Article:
Please visit our other sites at www.TriloBoats.com and TriloBoats.blogspot.com for plans, background and focused discussion.

21 November 2013

Those Who Live in Glass Houses

T32x8 Fancy Standard

Those Who Live in Glass Houses

When the tarps came up from Andy Stoner's MARY ELISABETH (T32x12), Anke and I nearly swooned from the view!

She's what I call the standard TriloBoat design, meaning half her length being standing head-room cabin, with end curves limited to the end quarters of hull length. This, in a standard, is achieved by sides composed of a cross half sheet over cross whole sheet (with 4ftx8ft ply sheets, that means 2ft over 4ft for a total of 6ft at the sides... overhead crown adds more). 


Very efficient of time and materials. Good living space to length ratio. Sedan-like aesthetics. And the windows... did I mention the windows?

One minor drawback of the type; being flush deck, one has to go forward over-the-top. When things get woofy, it seems a long way up and far from the axis of rotation. But all things are relative... many fine boats are 'worse'. We figure we'd get used to it, quick.

That upper, half sheet can be plexiglass. In a 32ft hull, the cabin is 16ft. Windows along each side are 2ft x 16ft huge! That doesn't count the smaller end and bunk windows!

Inspired, we designed SLACKTIDE around 2ft x 8ft windows in a 'kayak' view... sitting on the floor under low headroom solved the eye-level problem. And it has been wonderful!

So now, we're looking at the standard design in T32+x8, with mid-ships stowage in a furnished interior. 


Problem to address: their 4ft height means window lower edges are above eye level when seated in standard furnishings, built on the inside of the hull. This doesn't hurt, really, but the whole point is to relax and look around.

Andy chose to raise his dinette 10in, clearing the view from there while seated. The settee, opposite, stayed low in the hole. This worked for Andy, who was looking to sleep eight. The back of the low settee folded up and locked to make an upper bunk over the one at seat height.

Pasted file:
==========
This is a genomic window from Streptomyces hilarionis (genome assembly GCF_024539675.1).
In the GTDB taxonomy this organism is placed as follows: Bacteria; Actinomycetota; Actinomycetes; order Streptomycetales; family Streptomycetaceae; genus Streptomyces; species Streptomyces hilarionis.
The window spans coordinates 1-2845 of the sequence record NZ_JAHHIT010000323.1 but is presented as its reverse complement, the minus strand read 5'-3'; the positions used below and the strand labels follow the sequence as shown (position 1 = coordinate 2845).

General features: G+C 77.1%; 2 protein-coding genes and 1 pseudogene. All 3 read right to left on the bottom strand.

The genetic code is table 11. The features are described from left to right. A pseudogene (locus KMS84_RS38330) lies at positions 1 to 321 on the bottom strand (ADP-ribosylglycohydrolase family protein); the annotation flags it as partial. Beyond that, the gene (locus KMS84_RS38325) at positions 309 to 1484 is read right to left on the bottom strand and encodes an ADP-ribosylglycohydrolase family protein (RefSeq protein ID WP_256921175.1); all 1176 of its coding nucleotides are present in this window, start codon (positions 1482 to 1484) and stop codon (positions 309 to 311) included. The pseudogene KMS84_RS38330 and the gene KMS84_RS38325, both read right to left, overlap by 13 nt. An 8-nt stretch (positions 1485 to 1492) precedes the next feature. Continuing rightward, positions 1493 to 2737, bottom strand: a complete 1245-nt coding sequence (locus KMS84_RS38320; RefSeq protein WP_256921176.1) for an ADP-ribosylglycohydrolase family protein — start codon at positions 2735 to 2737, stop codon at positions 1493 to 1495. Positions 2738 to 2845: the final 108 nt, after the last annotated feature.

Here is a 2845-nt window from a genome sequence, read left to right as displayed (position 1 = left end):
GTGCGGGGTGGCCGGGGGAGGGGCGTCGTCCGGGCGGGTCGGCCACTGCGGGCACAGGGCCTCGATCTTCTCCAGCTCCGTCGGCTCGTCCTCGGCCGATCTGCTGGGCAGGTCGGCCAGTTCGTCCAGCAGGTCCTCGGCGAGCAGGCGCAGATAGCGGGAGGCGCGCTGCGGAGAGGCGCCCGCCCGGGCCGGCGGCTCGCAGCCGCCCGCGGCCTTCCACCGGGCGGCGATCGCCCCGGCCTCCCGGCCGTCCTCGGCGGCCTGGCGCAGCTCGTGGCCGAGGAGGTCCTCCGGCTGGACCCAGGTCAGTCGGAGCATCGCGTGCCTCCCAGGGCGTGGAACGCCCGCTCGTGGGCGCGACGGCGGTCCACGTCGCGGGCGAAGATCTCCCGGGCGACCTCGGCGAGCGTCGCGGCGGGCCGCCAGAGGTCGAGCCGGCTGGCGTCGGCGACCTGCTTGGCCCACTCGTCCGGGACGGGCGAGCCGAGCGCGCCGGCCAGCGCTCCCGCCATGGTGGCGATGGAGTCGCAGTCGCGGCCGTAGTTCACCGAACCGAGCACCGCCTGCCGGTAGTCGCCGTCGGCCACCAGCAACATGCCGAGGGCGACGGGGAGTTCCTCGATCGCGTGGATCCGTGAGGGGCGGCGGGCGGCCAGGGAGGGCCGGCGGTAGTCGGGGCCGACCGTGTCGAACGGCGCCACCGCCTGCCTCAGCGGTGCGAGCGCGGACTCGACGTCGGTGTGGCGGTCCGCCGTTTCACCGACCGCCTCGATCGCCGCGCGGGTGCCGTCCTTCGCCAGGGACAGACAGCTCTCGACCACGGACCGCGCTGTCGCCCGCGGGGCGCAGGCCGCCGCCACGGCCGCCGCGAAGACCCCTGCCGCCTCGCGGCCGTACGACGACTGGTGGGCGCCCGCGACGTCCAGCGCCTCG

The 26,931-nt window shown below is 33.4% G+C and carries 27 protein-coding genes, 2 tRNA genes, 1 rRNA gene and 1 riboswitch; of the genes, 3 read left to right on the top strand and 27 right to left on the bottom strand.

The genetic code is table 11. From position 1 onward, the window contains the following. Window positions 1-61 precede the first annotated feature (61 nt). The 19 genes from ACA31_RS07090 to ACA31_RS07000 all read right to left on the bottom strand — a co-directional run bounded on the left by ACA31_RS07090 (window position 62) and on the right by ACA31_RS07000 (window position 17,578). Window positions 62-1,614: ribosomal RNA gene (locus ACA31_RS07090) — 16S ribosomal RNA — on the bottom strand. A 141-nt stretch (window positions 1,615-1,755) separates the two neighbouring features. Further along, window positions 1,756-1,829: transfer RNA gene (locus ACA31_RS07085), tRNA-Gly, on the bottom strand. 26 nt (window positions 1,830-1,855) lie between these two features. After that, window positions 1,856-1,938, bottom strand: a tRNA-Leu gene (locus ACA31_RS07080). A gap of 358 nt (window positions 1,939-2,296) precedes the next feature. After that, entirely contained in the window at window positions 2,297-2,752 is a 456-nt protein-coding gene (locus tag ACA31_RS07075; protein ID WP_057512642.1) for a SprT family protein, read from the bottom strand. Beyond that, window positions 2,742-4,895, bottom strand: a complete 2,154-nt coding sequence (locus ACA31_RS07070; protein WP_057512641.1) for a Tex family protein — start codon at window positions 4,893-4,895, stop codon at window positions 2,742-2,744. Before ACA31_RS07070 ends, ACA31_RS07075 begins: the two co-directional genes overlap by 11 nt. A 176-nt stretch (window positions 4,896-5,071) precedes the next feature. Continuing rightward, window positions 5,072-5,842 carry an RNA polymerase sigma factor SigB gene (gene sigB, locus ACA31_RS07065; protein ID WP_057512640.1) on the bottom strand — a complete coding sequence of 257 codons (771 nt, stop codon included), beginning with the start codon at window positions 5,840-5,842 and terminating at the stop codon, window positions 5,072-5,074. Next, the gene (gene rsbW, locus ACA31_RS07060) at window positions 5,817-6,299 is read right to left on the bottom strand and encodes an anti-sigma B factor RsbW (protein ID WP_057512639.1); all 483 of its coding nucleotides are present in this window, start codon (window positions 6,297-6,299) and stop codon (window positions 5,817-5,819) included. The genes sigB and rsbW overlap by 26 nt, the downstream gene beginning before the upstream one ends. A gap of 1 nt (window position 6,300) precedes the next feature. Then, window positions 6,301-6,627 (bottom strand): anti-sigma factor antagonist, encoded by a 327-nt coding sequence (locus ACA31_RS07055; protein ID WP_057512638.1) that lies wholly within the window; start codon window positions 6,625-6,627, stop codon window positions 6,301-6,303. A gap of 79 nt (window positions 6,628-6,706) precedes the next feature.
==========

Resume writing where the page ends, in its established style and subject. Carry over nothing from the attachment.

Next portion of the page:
Anke and I - more concerned with the view - could have raised the whole sole 10in, but that would sacrifice full standing headroom, and force up/down to the forepeak bunk. But we like the bunk area to be part of the salon social space, and, while we like to sleep on the cool side, the lower level might make it downright chilly at times.


Raise the setee? That leaves a full-headroom gangway between settee and dinnette, with views from both. Hmm. Feet are left to dangle. A fold-up footrest could work, but on 8ft, would cramp the gangway. Boo.

Well... if we lower the bottom edge of the windows 6in it solves the eyelevel problem. And it grows the windows (now 2ft6in)! Only draw-back (a considerable one) is that we can no longer use efficient half sheets of plexiglass. Some of the 1ft6in offcuts are usable, but it's gonna cost us.

But OH! To sit at the table with the mornin' cup o' mud, looking round with 360deg view through those giant windows!! I call this type (with lowered windows a fancy standard.

And another consequence. The leeboardy, off-center-boards we favor are already squeezed by a standard standard (assuming blocking the view is not an option). Lowering them reduces leverage above their fulcrum, requiring tricky engineering, both of board and hull. And, when stowed, low boards can't clear the water, so clunk in any slop. 


In SLACKTIDE, we addressed the problem with travelling boards, which roll all the way aft for stowage, clear of water and windows. But they have to pull clear of the slot and they're heavy suckers! I haven't figured out any way to get sufficient, travelling mechanical advantage to help. It won't be long before they're beyond my strength to stow. The only options would be to build them lighter, or put up with blocked windows and noise at anchor.

Skegs would be our next choice, but they double our draft. Only to two feet, but that's the difference between boots and hip-waders. And that extra foot would exclude us from manys the skinny and interesting perch along the high tide marks. Boo.

On the other hand, we don't have to handle them, 'specially as we age. They raise the bottom, when grounding, a foot proud of nasty rocks. Copper bottom plating can be much lighter, saving thousands of dollars. Hmm... there's a coupla yays to balance that boo.

One perk of the design is that, since it has flush sides (and a wet-locker arrangement that can act as a mud-room... get to that later), we could cut a door into it. It may come to pass, as we get older, that we might want to haul ashore. Diminished agility to climb in and out of the boat would likely be a big part of that decision... a sole-level entry could come in handy.

Hmm. Hmm. Nice foredeck... 8ft square!.

But the bunk has to go under it and headroom is low. There's plenty for sleeping, and enough to sit and read. But kneeling would be bad for the back, if you know what I mean. Could always limit the repetoire or take it elsewhere, but it breaks up the moment. Boo.


We prefer to sleep longitudinally, rocking side-to-side on rolly nights. Oriented so, the bottom curve competes with the foot of a full-length bunk. To get more length, the bunk has to stay high (can't lower it for more headroom).